Wednesday, November 4, 2009

Looking at a future without the gun registry

Today's big issue is the gun registry vote. I support the registry despite it's flaws. It may, however, meet a sad fate. The politics of this issue has been well discussed by others. But if it is to be repealed, what are the implications?

Of the two that first come to mind, one is that the Conservatives lose a thumping tub. Irrational hatred of the gun registry is a strong bit of connective tissue for the Conservatives. Their love of wedge politics will result in a sacrifice of this issue for future fundraising and rabble rousing tactics. This is the best to be made of a bad deal.

The other is that at some point, a tragedy will occur which could have been prevented or mitigated by the registry. And the need for a registry will again become apparent. Steve V has a good post on the rationale for a free vote. I believe he has a point. Free votes are great but they carry personal responsibility. That future tragedy will be on the conscience of those who vote to repeal the registry to save their political skins. This does not apply to Conservatives. Their sins are beyond expiation.Recommend this Post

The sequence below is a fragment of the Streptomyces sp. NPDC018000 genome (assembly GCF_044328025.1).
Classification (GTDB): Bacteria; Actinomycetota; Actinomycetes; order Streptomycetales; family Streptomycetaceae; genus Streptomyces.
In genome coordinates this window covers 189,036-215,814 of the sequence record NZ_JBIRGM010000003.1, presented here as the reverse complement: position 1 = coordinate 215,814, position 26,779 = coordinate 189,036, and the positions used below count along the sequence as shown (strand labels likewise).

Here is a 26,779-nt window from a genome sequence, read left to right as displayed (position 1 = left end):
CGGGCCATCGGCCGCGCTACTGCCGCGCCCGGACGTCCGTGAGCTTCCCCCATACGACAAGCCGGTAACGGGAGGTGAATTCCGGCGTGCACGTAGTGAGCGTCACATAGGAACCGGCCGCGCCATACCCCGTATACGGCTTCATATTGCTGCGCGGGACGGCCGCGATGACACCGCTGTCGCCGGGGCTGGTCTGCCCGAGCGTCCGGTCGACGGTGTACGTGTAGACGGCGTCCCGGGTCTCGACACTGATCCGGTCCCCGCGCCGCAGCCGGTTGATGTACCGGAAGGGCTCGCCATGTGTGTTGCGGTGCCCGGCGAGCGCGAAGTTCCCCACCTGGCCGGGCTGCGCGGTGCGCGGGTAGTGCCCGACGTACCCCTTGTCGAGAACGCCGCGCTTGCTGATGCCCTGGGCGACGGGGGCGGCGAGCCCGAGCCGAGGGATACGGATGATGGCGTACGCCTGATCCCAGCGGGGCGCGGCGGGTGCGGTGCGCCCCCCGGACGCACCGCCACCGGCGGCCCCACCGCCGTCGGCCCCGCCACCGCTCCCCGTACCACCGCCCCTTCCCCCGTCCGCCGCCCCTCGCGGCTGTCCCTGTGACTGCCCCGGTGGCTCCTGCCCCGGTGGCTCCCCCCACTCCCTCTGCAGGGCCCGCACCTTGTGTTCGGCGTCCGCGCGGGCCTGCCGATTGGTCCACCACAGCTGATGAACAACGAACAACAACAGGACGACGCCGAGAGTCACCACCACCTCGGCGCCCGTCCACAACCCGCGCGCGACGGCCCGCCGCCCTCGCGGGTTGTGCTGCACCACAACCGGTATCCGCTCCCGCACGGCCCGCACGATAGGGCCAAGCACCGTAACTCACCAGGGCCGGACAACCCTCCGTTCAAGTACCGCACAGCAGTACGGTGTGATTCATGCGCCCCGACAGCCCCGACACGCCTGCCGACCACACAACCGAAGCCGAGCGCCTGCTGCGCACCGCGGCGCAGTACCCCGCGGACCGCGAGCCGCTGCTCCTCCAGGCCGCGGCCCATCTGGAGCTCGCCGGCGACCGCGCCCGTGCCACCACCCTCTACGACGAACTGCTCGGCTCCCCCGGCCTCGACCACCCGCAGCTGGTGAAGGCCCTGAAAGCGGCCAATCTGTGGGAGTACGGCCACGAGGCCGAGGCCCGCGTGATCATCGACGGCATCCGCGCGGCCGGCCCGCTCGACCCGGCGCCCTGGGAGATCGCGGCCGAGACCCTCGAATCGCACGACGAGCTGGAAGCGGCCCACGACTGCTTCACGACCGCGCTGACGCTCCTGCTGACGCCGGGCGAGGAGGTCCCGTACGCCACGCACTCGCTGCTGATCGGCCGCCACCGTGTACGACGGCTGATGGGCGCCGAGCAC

4 comments:

Anonymous said...

I'm thinking we just opened up an easier option for gangs to get guns. They sure as shooting don't seem to be deterred by any kind of sentence increases at all, ever, so watch for the marked increase of the drive-by shooting killing more kids as they play indoors.

CfSR said...

Anybody who thinks that the Tories won't won't campaign as the party that repealed the gun registry is shockingly naive.

Opposition MPs are giving the Tories a win.

The Tories know that. their behaviour on gun registry questions in the House of Commons shows that they know it.

Constant Vigilance said...

I think they will campaign on it. But how did campaigning slaying the deficit work for the Liberals in the last two elections?

Anonymous said...

Why do people think that a registered gun can't be used to commit a crime?

It isn't even "less likely". The registry was created largely in response to the Montreal Massacre but there is no evidence to suggest that it wouldn't have happened if the gun was registered.

I support a registry but this one was doomed to failure because it was just too complicated to succeed.